The Scrum by the Sea tournament is a kickoff event for many southern California-area women’s colleges, so many teams are still working through the offseason rust. When Cal State University Northridge entered the tournament, they focused on initiating the 20 new rookies who augmented the squad of 12 returning players, and wanted to keep the weekend fun. But under the guidance of tournament MVP Gillian Chance, CSUN did more than just have fun – they won the whole she-bang, ending with a 19-7 victory over Humboldt. And that’s why Chance is RugbyMag.com’s Rhino Rugby Women's Player of the Week.
|The Player of the Week Award is brought to you by Rhino Rugby, makers of high-quality, made-in-America rugby balls, rucking pads, tackle bags, and scrum machines.|
The 20-year-old junior has been playing rugby since she was 12, picking up the game through her father, Ron, and continuing with Mother Lode High School. After three years on the Nor Cal U19 All-Star team, she chose a university that didn’t have a rugby program, drawn to CSUN’s film department instead. But after two months, she missed the sport too much and began forming a team. CSUN experienced tremendous success in their first year, winning SoCal and going on to the DII championships. Chance was the catalyst to it all, so it’s no surprise that she’s still leading from the front.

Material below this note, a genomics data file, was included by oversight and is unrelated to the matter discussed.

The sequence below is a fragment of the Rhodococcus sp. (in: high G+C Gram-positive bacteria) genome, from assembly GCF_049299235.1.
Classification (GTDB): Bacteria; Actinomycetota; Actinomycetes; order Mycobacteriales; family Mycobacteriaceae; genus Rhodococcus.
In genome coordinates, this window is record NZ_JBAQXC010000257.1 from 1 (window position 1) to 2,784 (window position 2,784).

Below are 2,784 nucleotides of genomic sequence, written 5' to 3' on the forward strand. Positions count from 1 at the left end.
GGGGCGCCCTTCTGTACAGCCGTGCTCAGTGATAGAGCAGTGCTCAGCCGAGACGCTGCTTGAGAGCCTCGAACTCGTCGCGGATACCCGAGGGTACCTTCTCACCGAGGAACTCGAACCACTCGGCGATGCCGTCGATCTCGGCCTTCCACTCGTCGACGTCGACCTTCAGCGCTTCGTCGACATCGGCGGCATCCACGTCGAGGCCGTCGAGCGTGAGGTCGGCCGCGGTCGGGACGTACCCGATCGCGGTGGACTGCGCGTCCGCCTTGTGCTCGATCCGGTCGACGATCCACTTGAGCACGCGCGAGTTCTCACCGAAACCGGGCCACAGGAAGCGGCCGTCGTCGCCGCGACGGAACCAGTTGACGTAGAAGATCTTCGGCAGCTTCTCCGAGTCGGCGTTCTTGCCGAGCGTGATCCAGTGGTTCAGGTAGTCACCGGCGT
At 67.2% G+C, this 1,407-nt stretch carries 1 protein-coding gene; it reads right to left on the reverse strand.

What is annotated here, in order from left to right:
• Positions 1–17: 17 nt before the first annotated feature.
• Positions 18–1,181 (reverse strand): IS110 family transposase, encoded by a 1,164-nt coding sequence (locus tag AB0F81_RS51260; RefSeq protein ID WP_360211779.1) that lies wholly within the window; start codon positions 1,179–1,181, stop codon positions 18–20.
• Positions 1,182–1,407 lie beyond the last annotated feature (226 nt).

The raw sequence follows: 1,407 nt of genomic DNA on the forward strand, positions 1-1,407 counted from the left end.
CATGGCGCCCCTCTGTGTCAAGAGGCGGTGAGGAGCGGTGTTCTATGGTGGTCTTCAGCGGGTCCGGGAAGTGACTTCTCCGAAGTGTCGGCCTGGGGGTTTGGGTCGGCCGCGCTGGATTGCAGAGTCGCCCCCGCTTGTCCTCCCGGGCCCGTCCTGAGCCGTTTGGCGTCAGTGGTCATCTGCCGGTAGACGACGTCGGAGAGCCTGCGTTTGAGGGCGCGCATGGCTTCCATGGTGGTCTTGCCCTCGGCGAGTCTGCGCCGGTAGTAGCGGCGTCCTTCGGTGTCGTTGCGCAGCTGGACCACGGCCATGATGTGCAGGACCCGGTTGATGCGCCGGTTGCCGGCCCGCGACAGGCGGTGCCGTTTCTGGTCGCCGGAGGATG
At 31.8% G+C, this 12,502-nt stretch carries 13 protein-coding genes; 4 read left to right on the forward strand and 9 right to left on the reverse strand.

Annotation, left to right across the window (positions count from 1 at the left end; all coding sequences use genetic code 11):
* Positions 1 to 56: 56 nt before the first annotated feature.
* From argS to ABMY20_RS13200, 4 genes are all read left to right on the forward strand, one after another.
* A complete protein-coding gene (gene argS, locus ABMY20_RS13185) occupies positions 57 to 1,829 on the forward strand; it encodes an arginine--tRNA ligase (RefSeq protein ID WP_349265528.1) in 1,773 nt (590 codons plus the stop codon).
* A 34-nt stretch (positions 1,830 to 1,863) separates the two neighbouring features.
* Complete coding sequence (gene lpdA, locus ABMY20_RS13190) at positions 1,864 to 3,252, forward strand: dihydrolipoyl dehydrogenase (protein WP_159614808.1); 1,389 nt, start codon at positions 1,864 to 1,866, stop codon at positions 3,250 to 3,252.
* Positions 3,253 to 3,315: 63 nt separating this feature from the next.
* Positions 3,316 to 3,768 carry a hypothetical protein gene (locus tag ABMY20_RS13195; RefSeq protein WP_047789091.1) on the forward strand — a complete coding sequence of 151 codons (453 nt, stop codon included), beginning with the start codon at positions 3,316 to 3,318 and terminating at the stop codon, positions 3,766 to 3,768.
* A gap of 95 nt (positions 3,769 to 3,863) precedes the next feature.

As the most experienced player on the team, flyhalf is a good fit for Chance. She kicks, passes and reads the field well, and lays the groundwork for CSUN's strong passing game and ability to draw in opponents and pull a lot of give-and-goes.
“I had a fantastic team with me and truly had a blast,” Chance said of the weekend. “We came into this tournament with one simple goal: to have fun and get some experience. This positive attitude brought the whole team together. We were all dedicated to each other and refused to give up. We won because we don't just play for ourselves as individuals but for each other and our club.”
It’s always a pleasure to encounter someone who performs on and off the field, and Chance is a perfect example of a player who runs her team on the pitch and on paper.
“I work hard to be a leader for my team,” Chance said. “I have a lot of responsibility being president and captain of my club. I am so happy that CSUN has given us the opportunity to represent our university. Founding and playing for this club has made my college experience better than I could ever have imagined it to be.”